Wisconsin Agri-Business News Quarterly-Summer 2022

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Greg Mar nelli, Ag Sales Professionals

Hiring your next Agribusiness Professional FYI: They might be a kid from the suburbs what I did. For the next 30 years, I learned and s ll learn everyday about farming, agribusiness and what it takes to feed the world. Here are some thoughts, recommenda ons and ps for you as you struggle to build and retain a great team of agribusiness professionals.

For the hiring manager:

In the Fall of 1982, my high school guidance counselor scheduled an appointment with me to discuss my college planning. I informed him that I wanted to pursue an ag degree. His laugh was completely involuntary and I don’t blame him for not knowing. However, he paused when he realized I was serious. In the suburbs and city of St. Louis, kids just didn’t go into farming nor agriculture careers. His next ques on was, “So, you want to be a farmer?” Knowing what li le I did know about the cost of farming; I knew this was not even possible. Interest rates were s ll in the teens and infla on was high. A er a couple weeks of researching, he told me the only op ons he found was either being a farmer or being a county agent. And county agent pay was fairly low. I share this story as it illustrates the difficulty of hiring non-farm kids in our industry. We know the number of farmers is dwindling. At last count, I believe the number was less than 1% of our popula on. That means the number of farm kids is dwindling. Your hiring pool is slowly draining. To add difficulty to this scenario, it’s es mated that 200,000 agribusiness professionals re re every year. While the colleges are only gradua ng around 30,000 per year.

Hiring farm kids is great, but the numbers available are dwindling. Look outside that demographic to find candidates.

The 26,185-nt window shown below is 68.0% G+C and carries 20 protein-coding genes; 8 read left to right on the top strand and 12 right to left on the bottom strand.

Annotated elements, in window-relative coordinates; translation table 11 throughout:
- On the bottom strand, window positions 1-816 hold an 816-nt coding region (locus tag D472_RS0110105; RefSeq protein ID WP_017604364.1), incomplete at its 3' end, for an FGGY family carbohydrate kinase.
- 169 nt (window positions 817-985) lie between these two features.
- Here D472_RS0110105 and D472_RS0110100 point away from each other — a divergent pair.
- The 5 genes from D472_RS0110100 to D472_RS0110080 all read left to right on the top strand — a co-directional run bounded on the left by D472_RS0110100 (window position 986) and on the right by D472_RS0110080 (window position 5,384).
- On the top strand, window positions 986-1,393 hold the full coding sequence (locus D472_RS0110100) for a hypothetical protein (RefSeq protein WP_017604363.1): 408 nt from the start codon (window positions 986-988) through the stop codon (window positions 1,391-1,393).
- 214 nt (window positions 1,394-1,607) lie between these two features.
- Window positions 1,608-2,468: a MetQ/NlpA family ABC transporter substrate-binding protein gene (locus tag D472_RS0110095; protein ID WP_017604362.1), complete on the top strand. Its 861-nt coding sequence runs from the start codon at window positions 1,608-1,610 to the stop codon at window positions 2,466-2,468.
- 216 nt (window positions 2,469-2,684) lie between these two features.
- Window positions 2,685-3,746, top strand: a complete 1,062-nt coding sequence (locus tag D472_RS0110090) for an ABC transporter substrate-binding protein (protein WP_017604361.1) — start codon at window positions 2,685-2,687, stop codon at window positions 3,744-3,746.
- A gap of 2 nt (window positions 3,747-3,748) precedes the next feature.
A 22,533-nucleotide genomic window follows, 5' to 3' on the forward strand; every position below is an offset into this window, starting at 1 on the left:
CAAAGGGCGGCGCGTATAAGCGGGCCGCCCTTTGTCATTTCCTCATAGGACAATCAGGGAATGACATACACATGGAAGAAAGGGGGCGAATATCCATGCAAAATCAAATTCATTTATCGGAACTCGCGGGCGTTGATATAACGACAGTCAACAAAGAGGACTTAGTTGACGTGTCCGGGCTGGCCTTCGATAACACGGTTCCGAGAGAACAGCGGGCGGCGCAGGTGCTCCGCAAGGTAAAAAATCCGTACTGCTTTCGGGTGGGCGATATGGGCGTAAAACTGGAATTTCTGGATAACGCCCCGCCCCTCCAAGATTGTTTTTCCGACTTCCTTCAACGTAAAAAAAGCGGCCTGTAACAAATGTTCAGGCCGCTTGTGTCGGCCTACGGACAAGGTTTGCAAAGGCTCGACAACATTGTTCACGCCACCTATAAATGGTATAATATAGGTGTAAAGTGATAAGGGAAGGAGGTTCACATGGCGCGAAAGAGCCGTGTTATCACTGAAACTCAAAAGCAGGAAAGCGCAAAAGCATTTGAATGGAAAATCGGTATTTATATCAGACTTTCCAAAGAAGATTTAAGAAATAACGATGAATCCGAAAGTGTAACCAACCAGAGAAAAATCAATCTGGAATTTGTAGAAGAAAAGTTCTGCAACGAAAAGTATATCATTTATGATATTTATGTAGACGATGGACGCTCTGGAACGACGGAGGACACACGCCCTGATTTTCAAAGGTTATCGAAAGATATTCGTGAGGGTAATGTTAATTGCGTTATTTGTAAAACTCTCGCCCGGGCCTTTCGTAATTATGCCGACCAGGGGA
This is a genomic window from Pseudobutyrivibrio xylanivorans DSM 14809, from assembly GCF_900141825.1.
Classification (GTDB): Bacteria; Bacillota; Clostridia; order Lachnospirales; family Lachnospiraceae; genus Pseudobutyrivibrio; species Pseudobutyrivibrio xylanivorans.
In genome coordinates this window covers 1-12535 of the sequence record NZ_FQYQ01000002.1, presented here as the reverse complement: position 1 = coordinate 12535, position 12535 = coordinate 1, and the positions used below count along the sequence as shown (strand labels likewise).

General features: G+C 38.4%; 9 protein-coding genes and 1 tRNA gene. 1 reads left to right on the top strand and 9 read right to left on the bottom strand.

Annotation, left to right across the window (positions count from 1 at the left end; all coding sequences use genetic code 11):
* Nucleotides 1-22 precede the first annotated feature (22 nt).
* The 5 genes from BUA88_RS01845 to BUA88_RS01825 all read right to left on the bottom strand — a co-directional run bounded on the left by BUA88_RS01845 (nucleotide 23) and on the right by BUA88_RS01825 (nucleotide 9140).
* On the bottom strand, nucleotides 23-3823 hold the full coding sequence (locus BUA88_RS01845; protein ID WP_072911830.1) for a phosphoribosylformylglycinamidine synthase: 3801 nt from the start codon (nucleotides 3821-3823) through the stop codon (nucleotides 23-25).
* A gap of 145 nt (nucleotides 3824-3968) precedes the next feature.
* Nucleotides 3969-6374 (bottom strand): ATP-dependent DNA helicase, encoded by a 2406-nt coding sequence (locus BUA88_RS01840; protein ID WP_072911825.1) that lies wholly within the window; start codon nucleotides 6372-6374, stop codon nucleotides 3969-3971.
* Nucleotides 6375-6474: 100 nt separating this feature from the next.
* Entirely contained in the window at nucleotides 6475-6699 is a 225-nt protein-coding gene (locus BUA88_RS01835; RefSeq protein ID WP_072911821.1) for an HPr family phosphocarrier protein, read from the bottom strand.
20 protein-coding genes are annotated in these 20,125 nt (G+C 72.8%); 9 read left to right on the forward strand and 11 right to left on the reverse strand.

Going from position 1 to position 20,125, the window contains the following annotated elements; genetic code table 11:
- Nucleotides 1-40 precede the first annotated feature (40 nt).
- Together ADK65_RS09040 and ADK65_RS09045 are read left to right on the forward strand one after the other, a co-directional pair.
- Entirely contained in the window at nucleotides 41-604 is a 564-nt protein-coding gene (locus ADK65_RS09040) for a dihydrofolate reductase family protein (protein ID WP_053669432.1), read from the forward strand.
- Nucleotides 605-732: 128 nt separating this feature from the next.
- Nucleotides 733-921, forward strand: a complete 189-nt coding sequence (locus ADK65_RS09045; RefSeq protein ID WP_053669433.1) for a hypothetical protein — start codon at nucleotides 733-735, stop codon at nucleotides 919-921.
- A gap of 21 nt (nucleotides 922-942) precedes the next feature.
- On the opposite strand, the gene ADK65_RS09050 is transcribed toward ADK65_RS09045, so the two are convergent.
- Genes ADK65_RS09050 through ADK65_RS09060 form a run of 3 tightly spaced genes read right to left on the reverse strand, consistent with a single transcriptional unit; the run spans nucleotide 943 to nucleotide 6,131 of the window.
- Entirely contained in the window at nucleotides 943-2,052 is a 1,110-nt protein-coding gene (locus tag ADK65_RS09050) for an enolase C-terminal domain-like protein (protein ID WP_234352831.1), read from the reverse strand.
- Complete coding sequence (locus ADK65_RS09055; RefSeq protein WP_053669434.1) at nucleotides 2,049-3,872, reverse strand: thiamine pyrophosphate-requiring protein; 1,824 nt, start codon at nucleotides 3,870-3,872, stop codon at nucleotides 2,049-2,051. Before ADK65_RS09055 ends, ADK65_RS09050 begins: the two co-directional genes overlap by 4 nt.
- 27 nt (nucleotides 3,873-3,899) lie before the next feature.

There used to be a thought process around work ethic. Farm kids have a great work ethic. They aren’t afraid to get their boots dirty on the job. Remember, you aren’t asking them to be farmers. You are needing them to work within your business. While many of our jobs require outside and some mes physical work, most professional agribusiness roles do not. I also found that a good work ethic could be found outside of farm kids as well.

Don’t blame them for not knowing where their food comes from. They are smart and will figure it out pre y fast once they are hired. They grew up in a world of busses, subways and neighborhoods with several grocery stores within a one-mile radius. That’s where their food came from.

Internships are one of the greatest recrui ng tools you can implement. It allows you and them to dip a toe in the water. It is far less costly to hire an intern for 90 days than to hire a permanent employee who doesn’t stay. Many candidates we interviewed would accept a job offer, only to find out four months into it, they don’t like it. There were a variety of reasons: didn’t like the loca on, didn’t like the type of work or work environment, etc. Likewise, we hired a lot of interns who interviewed wonderfully but someone else showed up for the job.

Last thought regarding the desire to hire farm kids. I realize that a farm kid has a built-in passion for the end user: the farmer. They grew up in it and their en re family is involved in it. I have also seen many non-farm kids come into this business and develop that same passion. The desire to learn and develop themselves is more important than any background.

What to do? Consider looking outside the agribusiness field. Consider looking at a city kid. A er gradua ng from the University of Missouri, I spent five years in the Army and lost almost any connec on to the ag world. During interviews, I heard the same response from most companies. “We really like your leadership skills, but you have no ag background. We want to hire you but just don’t know where to put you.” These felt like strange compliments. One very forwardthinking company had a program that was a perfect fit. Their offer came quickly and without a lot of discussion on my background. A business manager training program required a lot of leadership skills, while the farming knowledge could be learned along the way. And that’s

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For the hiring candidate: •

Agribusiness is never going away. I always say never say never. But I am fairly confident, everyone will always need to eat. And everyone is the 7-8-9 billion